The single thing to fear was fear—ghastly, walking fear!
"I'll make him wait!"
Stoutly your pot-bellied little protector prevents his protective mother from going to pot.
"If he won't play, I'll use my ray gun on him!"
Obviously, the tree won't play. Watch your son lift empty hands, arm himself with a weapon yet to be invented, and open fire on the advancing foe.
So that's how a ray gun sounds!
"You're dead, tree! You're dead! Now you can't play with me any more. You're dead!"
* * * * *
Seeing it happen, then, watching the tree accept the little boy's fantasy as fact, Naomi wondered why she'd never thought of that herself.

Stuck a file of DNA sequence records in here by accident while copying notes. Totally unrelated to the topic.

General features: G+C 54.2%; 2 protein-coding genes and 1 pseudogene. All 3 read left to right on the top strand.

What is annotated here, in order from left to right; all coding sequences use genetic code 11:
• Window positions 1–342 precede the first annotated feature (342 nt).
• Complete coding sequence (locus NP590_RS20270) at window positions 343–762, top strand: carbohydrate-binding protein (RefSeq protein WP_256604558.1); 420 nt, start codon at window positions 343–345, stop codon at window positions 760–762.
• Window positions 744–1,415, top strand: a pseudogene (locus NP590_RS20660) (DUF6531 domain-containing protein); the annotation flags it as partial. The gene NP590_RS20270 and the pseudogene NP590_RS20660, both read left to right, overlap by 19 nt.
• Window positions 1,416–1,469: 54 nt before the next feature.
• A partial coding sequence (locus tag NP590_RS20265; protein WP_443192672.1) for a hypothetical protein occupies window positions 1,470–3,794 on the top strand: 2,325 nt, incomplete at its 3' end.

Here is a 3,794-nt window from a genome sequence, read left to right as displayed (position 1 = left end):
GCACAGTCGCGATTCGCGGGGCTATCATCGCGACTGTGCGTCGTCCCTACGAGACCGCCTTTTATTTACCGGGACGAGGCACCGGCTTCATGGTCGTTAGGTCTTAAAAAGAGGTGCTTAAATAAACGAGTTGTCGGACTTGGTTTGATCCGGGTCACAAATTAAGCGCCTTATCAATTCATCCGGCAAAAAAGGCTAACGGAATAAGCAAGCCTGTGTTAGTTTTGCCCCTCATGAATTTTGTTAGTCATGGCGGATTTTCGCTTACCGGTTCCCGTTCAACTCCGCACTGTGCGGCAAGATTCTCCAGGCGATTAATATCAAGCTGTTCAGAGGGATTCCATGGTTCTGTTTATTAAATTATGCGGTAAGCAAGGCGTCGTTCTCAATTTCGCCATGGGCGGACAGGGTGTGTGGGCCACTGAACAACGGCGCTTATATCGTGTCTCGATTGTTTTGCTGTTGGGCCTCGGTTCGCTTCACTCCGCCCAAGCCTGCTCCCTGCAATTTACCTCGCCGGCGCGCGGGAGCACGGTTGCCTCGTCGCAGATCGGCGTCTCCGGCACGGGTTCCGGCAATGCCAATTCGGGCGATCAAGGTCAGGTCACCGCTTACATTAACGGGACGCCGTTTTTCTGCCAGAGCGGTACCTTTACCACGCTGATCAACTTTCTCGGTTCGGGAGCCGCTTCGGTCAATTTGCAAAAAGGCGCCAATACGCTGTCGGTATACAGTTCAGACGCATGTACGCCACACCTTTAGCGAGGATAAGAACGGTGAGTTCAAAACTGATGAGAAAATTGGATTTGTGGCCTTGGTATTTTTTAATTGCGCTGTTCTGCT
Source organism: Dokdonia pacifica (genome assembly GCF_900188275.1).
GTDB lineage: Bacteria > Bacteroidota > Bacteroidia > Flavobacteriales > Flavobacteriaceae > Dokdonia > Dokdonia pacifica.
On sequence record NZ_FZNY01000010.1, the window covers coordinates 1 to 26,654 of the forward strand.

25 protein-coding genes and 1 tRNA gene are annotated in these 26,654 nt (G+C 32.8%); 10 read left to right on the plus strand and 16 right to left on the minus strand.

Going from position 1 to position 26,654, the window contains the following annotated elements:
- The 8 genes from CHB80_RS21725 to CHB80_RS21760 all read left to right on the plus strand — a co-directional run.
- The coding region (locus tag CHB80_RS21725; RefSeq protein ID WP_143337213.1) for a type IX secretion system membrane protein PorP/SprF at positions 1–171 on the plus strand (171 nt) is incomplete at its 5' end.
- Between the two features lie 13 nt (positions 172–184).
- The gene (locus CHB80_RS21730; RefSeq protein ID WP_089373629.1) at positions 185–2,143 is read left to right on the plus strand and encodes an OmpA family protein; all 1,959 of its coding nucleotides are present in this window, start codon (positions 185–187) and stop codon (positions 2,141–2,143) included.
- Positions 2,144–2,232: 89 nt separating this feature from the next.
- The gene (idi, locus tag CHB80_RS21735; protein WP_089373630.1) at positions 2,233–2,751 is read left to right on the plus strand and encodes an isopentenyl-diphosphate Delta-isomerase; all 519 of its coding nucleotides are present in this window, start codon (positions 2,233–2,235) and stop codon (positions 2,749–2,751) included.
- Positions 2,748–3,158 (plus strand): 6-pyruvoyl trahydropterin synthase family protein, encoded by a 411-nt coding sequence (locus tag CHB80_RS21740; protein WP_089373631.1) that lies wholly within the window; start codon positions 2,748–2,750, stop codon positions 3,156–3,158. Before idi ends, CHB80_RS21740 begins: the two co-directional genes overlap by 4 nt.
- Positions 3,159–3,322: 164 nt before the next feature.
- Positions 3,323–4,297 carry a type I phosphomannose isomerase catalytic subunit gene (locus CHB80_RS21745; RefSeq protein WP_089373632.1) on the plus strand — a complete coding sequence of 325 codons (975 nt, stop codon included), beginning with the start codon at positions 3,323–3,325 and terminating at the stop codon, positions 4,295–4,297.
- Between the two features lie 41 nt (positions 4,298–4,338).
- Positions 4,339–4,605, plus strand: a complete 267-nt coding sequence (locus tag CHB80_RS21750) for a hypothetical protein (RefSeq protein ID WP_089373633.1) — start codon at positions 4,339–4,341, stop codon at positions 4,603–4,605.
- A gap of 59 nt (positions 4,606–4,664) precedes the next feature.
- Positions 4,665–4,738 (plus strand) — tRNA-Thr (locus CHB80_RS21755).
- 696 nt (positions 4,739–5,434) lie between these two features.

So the tree was a treacherous medicine-man, was it? A true-believing witch-doctor? And who could be more susceptible to the poisoning of fear than a witch-doctor who has made fear work--and believes it's being used against him?
It was all over. She and the tree bit the dust together. But the tree was dead, and Naomi merely fainti
Good writing but comes only to an intermediate conclusion, and no one to empathize with. Too bad, Dave.
The colonists eventually discovered that the trees not only travelled, but that they were telepathic and had low-level intelligence. The problem was that they competed for the same water, nutrients, and sunlight as the colonists' crops.
The mother and boy are good characters and the growing menace of the trees is well done. Short, but a good story.